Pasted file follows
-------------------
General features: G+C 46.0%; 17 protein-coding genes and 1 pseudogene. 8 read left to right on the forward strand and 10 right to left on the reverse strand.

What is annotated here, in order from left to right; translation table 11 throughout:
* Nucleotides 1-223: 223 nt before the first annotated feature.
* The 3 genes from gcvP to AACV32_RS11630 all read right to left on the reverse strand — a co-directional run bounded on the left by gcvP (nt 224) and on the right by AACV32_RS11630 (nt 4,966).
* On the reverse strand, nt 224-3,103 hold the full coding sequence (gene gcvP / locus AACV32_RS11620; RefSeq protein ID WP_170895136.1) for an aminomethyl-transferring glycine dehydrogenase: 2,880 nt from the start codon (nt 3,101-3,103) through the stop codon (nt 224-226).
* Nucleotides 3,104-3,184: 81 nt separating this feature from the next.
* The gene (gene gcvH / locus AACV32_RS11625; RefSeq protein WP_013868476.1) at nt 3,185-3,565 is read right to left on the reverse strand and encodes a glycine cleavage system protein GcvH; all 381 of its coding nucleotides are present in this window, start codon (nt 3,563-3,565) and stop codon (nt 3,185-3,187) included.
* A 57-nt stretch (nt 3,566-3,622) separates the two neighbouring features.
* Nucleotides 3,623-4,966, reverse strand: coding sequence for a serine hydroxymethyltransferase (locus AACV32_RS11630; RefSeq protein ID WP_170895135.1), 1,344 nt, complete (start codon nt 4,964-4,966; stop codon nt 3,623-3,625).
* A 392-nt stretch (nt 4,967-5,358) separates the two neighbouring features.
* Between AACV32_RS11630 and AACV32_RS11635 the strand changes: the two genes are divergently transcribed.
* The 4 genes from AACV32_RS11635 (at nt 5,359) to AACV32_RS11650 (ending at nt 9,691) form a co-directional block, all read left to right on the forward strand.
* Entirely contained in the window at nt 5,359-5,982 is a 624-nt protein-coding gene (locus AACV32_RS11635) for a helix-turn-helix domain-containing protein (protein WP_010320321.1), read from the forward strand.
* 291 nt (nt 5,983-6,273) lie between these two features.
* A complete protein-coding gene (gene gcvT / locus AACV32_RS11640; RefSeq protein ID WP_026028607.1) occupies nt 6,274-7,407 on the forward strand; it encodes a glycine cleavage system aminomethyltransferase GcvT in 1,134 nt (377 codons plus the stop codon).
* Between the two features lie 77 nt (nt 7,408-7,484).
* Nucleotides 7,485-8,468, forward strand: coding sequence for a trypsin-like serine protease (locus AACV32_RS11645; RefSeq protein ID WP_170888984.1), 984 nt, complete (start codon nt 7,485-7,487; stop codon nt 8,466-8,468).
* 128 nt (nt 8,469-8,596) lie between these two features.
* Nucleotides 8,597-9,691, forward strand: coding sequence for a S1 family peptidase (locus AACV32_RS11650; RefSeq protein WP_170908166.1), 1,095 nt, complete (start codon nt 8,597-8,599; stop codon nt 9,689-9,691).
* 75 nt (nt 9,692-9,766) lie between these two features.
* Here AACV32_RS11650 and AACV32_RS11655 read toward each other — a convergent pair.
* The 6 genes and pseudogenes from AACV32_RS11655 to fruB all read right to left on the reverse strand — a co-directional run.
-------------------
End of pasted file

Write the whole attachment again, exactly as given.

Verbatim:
General features: G+C 46.0%; 17 protein-coding genes and 1 pseudogene. 8 read left to right on the forward strand and 10 right to left on the reverse strand.

What is annotated here, in order from left to right; translation table 11 throughout:
* Nucleotides 1-223: 223 nt before the first annotated feature.
* The 3 genes from gcvP to AACV32_RS11630 all read right to left on the reverse strand — a co-directional run bounded on the left by gcvP (nt 224) and on the right by AACV32_RS11630 (nt 4,966).
* On the reverse strand, nt 224-3,103 hold the full coding sequence (gene gcvP / locus AACV32_RS11620; RefSeq protein ID WP_170895136.1) for an aminomethyl-transferring glycine dehydrogenase: 2,880 nt from the start codon (nt 3,101-3,103) through the stop codon (nt 224-226).
* Nucleotides 3,104-3,184: 81 nt separating this feature from the next.
* The gene (gene gcvH / locus AACV32_RS11625; RefSeq protein WP_013868476.1) at nt 3,185-3,565 is read right to left on the reverse strand and encodes a glycine cleavage system protein GcvH; all 381 of its coding nucleotides are present in this window, start codon (nt 3,563-3,565) and stop codon (nt 3,185-3,187) included.
* A 57-nt stretch (nt 3,566-3,622) separates the two neighbouring features.
* Nucleotides 3,623-4,966, reverse strand: coding sequence for a serine hydroxymethyltransferase (locus AACV32_RS11630; RefSeq protein ID WP_170895135.1), 1,344 nt, complete (start codon nt 4,964-4,966; stop codon nt 3,623-3,625).
* A 392-nt stretch (nt 4,967-5,358) separates the two neighbouring features.
* Between AACV32_RS11630 and AACV32_RS11635 the strand changes: the two genes are divergently transcribed.
* The 4 genes from AACV32_RS11635 (at nt 5,359) to AACV32_RS11650 (ending at nt 9,691) form a co-directional block, all read left to right on the forward strand.
* Entirely contained in the window at nt 5,359-5,982 is a 624-nt protein-coding gene (locus AACV32_RS11635) for a helix-turn-helix domain-containing protein (protein WP_010320321.1), read from the forward strand.
* 291 nt (nt 5,983-6,273) lie between these two features.
* A complete protein-coding gene (gene gcvT / locus AACV32_RS11640; RefSeq protein ID WP_026028607.1) occupies nt 6,274-7,407 on the forward strand; it encodes a glycine cleavage system aminomethyltransferase GcvT in 1,134 nt (377 codons plus the stop codon).
* Between the two features lie 77 nt (nt 7,408-7,484).
* Nucleotides 7,485-8,468, forward strand: coding sequence for a trypsin-like serine protease (locus AACV32_RS11645; RefSeq protein ID WP_170888984.1), 984 nt, complete (start codon nt 7,485-7,487; stop codon nt 8,466-8,468).
* 128 nt (nt 8,469-8,596) lie between these two features.
* Nucleotides 8,597-9,691, forward strand: coding sequence for a S1 family peptidase (locus AACV32_RS11650; RefSeq protein WP_170908166.1), 1,095 nt, complete (start codon nt 8,597-8,599; stop codon nt 9,689-9,691).
* 75 nt (nt 9,692-9,766) lie between these two features.
* Here AACV32_RS11650 and AACV32_RS11655 read toward each other — a convergent pair.
* The 6 genes and pseudogenes from AACV32_RS11655 to fruB all read right to left on the reverse strand — a co-directional run.